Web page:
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Alienation of Land Act 68 of 1981
In summary the Alienation of Land Act 68 of 1981 provides:
1. That contracts for the sale of immovable property or rights in immovable property must be in writing and signed by the parties or their duly authorised representatives in order to be enforceable. The Act therefore is the source of the law in South Africa that verbal agreements for the sale of immovable property are unenforceable.
2. That the material terms applicable to a sale of immovable property must be in writing, namely the description of the land sold, the identity of the parties to the contract and the purchase price. If any one of these material terms are not specifically provided for in a written document which is signed by the contracting parties or persons who are authorised by such contracting parties in writing the contract is void and unenforceable.
3. For the sale of land on instalments defining such a contract as one where land is sold against payment by the purchaser to the seller of an amount of money in more than two instalments over a period exceeding one year. The provisions which govern the sale of land on instalments are intended to cover land used or intended to be used mainly for residential purposes and, inter alia, exclude agricultural land as defined in Section I of the sub-division of Agricultural Land Act 1970.
4. Extensive rules which dictate the contents of a contract for the sale of \and on instalments and the omission of certain clauses and/or information from a deed of alienation can in certain circumstances render the contract unenforceable.
5. In Section 6 and in precise terms the provisions which have to be included in a contract and which are compulsory and no estate agent should attempt to negotiate the conclusion of a contract for the sale of land on instalments without being fully appraised of the legal requirements or being satisfied that the standard contract form being used is in fact a form which complies fully with the provisions of the Act as the consequences of non-compliance can be serious.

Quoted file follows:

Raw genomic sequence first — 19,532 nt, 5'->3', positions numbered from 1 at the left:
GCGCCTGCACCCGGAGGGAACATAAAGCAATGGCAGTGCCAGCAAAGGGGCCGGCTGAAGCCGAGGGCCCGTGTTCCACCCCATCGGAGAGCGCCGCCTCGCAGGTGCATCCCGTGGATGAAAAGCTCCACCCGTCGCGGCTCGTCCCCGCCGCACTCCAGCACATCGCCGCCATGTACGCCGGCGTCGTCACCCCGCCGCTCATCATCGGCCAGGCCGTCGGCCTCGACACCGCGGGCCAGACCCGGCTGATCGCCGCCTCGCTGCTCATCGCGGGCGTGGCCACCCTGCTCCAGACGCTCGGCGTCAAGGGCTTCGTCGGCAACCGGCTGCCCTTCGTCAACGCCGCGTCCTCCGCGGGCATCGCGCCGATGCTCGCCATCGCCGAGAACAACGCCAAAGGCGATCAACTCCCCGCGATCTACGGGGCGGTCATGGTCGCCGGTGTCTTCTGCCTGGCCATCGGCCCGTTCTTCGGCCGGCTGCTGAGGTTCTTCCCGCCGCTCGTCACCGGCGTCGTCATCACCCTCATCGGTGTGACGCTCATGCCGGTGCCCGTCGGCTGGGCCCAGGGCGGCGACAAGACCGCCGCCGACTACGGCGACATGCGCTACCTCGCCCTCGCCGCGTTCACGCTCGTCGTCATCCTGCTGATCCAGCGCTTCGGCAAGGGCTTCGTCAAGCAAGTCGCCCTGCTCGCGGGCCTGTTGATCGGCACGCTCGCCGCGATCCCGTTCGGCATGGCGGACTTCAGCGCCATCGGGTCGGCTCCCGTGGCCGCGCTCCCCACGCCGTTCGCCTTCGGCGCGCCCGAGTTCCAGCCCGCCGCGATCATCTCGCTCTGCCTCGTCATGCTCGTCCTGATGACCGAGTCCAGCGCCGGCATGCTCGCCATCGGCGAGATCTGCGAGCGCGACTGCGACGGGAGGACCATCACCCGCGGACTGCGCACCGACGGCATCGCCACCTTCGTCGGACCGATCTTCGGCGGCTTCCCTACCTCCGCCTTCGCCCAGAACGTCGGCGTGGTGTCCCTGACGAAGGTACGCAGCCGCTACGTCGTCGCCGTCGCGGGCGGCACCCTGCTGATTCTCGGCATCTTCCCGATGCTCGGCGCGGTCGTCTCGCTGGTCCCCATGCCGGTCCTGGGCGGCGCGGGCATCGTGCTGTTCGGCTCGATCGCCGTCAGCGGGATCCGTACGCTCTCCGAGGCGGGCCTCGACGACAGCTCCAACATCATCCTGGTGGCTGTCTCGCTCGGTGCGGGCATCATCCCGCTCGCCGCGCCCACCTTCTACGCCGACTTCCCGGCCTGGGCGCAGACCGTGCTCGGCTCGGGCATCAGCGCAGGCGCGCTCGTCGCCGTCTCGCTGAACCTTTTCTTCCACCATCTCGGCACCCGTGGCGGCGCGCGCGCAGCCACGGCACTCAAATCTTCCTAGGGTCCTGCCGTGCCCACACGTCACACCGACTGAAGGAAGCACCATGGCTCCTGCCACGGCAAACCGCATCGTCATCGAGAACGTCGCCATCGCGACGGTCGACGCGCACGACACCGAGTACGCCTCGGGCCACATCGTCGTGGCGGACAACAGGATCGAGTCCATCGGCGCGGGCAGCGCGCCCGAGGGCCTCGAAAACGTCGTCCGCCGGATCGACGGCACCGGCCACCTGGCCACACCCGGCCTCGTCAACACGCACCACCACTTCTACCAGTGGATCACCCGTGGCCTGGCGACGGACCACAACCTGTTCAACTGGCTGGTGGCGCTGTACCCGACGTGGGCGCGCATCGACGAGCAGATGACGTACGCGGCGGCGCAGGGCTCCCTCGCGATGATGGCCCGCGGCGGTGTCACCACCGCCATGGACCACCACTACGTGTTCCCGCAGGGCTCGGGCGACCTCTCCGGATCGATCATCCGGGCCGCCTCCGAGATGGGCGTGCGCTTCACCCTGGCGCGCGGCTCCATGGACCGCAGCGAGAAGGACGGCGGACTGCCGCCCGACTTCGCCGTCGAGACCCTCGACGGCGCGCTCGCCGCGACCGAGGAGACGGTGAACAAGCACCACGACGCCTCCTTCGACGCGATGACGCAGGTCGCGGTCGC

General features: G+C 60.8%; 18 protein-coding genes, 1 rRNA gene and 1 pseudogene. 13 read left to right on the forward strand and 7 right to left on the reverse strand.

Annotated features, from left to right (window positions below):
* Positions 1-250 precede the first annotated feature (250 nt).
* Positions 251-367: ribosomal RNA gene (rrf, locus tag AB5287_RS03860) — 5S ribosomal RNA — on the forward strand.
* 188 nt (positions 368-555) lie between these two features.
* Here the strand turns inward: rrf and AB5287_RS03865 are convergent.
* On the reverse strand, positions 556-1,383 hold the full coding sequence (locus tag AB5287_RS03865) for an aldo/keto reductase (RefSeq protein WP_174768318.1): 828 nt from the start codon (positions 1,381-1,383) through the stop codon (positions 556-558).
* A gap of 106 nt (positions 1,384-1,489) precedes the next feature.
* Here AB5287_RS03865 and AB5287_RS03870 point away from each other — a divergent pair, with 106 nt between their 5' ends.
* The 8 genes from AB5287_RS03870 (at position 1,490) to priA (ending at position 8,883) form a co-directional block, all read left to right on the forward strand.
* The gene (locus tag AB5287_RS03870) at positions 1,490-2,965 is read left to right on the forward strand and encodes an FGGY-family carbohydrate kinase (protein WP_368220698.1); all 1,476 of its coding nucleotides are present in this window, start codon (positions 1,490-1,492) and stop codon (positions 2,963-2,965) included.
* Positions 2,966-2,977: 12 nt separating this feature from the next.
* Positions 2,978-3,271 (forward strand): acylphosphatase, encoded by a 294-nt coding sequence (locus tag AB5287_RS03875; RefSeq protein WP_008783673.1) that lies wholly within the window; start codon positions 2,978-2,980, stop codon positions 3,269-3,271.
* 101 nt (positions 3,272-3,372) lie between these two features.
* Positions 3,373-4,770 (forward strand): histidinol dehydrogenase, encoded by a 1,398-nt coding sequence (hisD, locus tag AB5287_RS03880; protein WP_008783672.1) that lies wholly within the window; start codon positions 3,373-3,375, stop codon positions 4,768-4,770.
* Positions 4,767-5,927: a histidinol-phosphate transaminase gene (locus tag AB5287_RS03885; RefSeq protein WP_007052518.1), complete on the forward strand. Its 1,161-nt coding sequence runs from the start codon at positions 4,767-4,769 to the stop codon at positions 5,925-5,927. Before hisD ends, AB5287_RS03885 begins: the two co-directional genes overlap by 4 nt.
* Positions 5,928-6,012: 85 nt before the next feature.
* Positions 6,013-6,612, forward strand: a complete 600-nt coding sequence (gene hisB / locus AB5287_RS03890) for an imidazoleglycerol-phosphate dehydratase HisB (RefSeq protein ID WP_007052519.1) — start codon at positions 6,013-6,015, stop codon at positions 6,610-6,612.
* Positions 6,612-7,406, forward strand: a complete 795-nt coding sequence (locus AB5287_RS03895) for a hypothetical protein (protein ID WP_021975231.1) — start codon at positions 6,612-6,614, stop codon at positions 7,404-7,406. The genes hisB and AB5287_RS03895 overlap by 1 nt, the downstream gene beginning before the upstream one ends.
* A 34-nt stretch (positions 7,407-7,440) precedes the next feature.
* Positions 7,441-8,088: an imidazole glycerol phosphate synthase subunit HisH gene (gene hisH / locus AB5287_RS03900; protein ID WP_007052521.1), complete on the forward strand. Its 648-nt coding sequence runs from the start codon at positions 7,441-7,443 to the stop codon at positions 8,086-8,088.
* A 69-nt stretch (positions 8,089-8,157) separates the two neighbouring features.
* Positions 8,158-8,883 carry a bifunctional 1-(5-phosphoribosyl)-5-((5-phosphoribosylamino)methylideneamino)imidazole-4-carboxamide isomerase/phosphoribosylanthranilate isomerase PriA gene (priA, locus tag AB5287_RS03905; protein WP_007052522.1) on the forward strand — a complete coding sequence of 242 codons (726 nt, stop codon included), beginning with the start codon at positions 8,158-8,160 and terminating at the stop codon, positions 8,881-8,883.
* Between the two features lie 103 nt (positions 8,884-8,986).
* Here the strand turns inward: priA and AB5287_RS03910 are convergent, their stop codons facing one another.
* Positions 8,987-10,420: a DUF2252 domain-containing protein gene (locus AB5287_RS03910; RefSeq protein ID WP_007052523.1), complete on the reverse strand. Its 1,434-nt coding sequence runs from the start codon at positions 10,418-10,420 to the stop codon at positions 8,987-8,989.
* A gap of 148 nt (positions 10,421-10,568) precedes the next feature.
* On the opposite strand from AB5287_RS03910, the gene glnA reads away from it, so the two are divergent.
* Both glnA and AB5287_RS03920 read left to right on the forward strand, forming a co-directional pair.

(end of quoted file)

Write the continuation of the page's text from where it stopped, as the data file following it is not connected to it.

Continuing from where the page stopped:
6. For special protection to a purchaser under a deed of alienation (a sale of land on instalments) and in summary that protection incorporates:
- 6.1 The right of a purchaser to take transfer of the land where the seller is rendered insolvent or defaults in terms of any mortgage bond which the seller may have registered over the land. In essence provided the purchaser is in a position to secure payment of the balance of the purchase price which is unpaid there is no risk of loss of the property as would normally be the case in insolvency.
- 6.2 At any time during the life of the contract the purchaser can demand that the land be transferred to him or her against the registration of a mortgage bond which provides for terms of repayment and interest no more onerous than as are provided for in the deed of alienation.
- 6.3 Powerful restrictions on the right of a seller to cancel a sale and take back the land. These restrictions are embodied in provisions against cancellation prior to a 30 day written notice of breach delivered in a prescribed manner. In other words the normal common law provisions relating to breach and cancellation of contracts and the standard 7 day notice clause as provided in most deeds of sale or offers to purchase are excluded and purchasers are given serious protection on default.
- 6.4 The requirement that deeds of alienation are to be recorded in the deeds registry by the seller, or in certain circumstances by the purchaser, and such recordal has the effect of endorsing the title deed of the property and thereby properly protecting a purchaser. The nature of the recordal is similar to that of an interdict which precludes the transfer of the property by the registered owner to any one other than the bona fide purchaser under the deed of alienation and in such a manner gives substance to the protection of the purchaser for which the Act is deisgned.